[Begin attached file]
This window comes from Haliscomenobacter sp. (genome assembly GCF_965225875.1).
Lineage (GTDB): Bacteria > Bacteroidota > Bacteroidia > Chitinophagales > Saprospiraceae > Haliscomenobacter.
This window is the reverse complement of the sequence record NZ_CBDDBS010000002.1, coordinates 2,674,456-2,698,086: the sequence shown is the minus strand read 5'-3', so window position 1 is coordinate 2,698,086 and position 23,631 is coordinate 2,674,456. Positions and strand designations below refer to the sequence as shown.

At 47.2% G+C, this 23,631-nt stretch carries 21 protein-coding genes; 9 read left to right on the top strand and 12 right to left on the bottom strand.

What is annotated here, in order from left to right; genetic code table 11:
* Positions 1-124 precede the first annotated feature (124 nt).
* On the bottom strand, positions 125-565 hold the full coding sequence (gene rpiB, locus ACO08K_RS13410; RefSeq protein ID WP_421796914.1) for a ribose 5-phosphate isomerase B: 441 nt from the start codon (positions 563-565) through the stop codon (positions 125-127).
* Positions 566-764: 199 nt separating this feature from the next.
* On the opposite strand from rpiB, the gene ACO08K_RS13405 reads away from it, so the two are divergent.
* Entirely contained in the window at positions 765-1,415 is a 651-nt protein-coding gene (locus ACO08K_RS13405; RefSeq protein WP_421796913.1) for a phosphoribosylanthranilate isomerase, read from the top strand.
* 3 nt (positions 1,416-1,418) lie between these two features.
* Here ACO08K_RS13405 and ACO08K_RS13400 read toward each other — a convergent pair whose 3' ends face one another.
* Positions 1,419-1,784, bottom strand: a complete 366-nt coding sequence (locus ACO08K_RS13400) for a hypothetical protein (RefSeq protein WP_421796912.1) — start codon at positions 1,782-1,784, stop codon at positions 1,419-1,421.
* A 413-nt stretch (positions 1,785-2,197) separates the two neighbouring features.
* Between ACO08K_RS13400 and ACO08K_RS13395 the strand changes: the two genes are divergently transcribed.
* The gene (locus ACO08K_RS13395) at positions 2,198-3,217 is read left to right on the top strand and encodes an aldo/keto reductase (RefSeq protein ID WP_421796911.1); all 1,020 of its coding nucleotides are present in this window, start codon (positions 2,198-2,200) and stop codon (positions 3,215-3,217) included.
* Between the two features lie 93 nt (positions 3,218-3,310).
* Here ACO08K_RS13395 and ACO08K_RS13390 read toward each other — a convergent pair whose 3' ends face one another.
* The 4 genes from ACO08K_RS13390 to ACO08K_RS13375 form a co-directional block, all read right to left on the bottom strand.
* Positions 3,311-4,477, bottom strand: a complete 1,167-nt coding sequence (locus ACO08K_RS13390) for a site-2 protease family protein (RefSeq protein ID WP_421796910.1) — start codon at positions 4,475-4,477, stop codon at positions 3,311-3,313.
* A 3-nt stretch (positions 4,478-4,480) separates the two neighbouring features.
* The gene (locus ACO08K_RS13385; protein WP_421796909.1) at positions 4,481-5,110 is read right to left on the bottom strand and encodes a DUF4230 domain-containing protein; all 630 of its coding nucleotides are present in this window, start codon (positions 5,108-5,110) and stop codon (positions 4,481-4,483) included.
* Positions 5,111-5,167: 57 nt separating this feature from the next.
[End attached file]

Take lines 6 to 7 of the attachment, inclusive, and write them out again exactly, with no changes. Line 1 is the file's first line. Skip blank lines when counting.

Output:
* Positions 1-124 precede the first annotated feature (124 nt).
* On the bottom strand, positions 125-565 hold the full coding sequence (gene rpiB, locus ACO08K_RS13410; RefSeq protein ID WP_421796914.1) for a ribose 5-phosphate isomerase B: 441 nt from the start codon (positions 563-565) through the stop codon (positions 125-127).